By reporter Steven Smalley
Imagine you have a leak under the sink. You search the Internet and find a reputable plumbing company, or so you think. A guy with “Plumbing” on the truck, in the company name, and on his uniform comes to your door – but he’s no plumber. There’s an 80% chance you’ve happened upon a widespread scam perpetrated on homeowners – unlicensed plumbers.
Evan Conklin, for decades a licensed plumber and business owner in Magnolia, is on a lonely mission. Against the overwhelming tide of fraudulent operators and con artists, he is telling a story you probably haven’t heard. Magnolia Voice was listening.
Start with this, of the major trades, only two are required by law for the individual to be licensed: electricians and plumbers, according to Conklin. Why? Because shoddy work by any of these two trades can kill you. Think about an improperly vented hot water tank powered by natural gas. In no time you have a home filled with deadly fumes. This is just one example.
Other than inferior and sometimes dangerous practices, it’s usually the sales pitch by commissioned employees that causes the most damage – to your wallet. Here is an example. “We installed this pump in a basement for a customer for $500,” Conklin begins. “Years later it needed repair, so she called another company because we weren’t immediately available. They wanted to charge her $3500 for an hour’s work. She said, ‘no,’ but ended up paying them $500 as they walked out the door. We returned to change the pump for $500, not $3500. They charged her $492 to give her a sales pitch. Turns out, this guy was not a plumber…obviously working on commission and trying to get $3500 an hour. That’s a real story.”
Oddly enough, this is also a story about advertising. Because search engines such as Google, charge by the “click” for paid advertising, “It takes as many as 19 clicks to get one contact,” according to Conklin.
“At $30 per click, it costs companies at least $300 to gain a customer,” he says. “Legitimate plumbers cannot afford this. Only the fraudsters who charge exorbitant rates can pay these kinds of fees.”
“So when you search for a plumber, chances are the first thing you’ll find is a scam artist who is lining up to rip you off,” says Conklin. Some of the biggest names who purchase the most advertising subscribe to this unscrupulous business model, he says.
When asked about some of the worst cases he’s heard of, Conklin describes an example of what can happen. “If you call for a kitchen sink stoppage, they don’t want a 15-minute unplug-your-kitchen-sink. They want to sell you a $10,000 sewer job. So they’ll come out, poke around in you’re sink for a few minutes, ‘Oh gee, we can’t clear it with this snake, we are going to have to get the camera out here. Sign here.’ You agreed to pay them $300 for them to bring a camera out with another guy, and he pokes a camera in there. He has the opinion that they have to go out in your yard and dig up your sewer. They make this stuff up. It could be $7000 to dig a hole in your yard to fix your sewer. You either have to send them packing, or say ‘yes’ because you can’t flush your toilet.”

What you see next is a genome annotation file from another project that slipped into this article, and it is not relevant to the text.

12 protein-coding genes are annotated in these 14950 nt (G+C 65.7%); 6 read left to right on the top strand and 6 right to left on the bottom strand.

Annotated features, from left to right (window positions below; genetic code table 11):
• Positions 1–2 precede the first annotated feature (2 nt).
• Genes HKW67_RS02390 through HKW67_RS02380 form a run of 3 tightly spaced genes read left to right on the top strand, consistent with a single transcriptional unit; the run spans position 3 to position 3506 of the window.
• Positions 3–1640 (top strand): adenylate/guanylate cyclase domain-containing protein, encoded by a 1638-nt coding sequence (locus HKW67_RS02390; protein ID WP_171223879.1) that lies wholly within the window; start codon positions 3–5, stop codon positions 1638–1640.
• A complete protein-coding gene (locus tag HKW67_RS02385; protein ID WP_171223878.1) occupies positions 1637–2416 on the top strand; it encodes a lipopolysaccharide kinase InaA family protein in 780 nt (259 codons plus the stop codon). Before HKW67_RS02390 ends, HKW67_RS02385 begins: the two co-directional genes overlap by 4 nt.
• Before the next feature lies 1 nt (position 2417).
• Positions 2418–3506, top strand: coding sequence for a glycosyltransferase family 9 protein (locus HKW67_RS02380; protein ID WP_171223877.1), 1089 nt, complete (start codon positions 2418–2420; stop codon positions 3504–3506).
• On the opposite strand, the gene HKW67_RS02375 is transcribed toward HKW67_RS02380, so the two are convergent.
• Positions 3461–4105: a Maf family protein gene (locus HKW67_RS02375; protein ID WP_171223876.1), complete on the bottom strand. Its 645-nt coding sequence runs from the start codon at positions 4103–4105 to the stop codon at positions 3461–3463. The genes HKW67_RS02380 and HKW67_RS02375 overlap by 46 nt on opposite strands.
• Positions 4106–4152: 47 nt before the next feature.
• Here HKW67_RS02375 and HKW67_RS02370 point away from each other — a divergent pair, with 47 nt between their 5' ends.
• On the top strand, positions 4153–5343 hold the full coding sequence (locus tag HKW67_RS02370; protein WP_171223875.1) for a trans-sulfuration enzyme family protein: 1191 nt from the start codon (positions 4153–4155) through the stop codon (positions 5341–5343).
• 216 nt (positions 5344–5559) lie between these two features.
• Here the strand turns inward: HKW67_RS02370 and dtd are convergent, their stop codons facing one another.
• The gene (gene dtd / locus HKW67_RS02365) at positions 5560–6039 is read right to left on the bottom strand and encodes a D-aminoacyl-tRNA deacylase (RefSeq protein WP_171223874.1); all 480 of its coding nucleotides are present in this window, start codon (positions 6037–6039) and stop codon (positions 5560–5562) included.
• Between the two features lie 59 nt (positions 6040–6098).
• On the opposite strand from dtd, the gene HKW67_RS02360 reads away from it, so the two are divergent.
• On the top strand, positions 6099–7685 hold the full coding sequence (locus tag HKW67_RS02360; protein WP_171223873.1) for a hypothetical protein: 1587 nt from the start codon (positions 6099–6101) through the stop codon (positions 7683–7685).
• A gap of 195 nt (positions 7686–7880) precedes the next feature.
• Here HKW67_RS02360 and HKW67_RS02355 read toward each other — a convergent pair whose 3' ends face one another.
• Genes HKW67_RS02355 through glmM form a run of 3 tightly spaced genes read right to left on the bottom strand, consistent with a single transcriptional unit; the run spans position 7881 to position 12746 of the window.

“If you say ‘yes,’ you sign a contract right there on the spot. Then within an hour there’s a backhoe in your yard. When they get to the pipe, it breaks. Then they say, ‘Gee, it’s worse than we thought, we have to replace the whole line.’ It will cost you 20 grand,” Conklin says. “These are the guys who can pay Google thousands of dollars in advertising costs.”
There is more bad news. If you ask who enforces the law, that’s the missing part. There isn’t much in the way of enforcement.
“Unless someone gives (Labor & Industries) an address where the guy is with a wrench in his hand, they can’t do much about it,” Conklin explains. “It’s a consumer issue. Where’s the consumer protection? There isn’t any.”
So, what can a homeowner do?
“Don’t let anybody in your house who doesn’t have a license,” Conklin suggests. “Keep wheeling-dealing-hustling guys out of your house. Simply ask to see his plumber’s license that he’s supposed to have in his pocket.”
But don’t be fooled if they present a contractor’s registration. It’s not the same thing. According to Conklin, anyone can get a contractor’s license by applying for it and obtaining some insurance. Actual plumbers’ licenses take 8000 hours of training and certification to legally acquire.
“Watch for the guy who comes into your house and starts talking big bucks without having a license in his pocket,” Conklin warns. “Plumbers are expensive but not as expensive as a scam artist.”
To bring the message home, Conklin has produced an animated video out of his own pocket to tell the story. It can be seen here.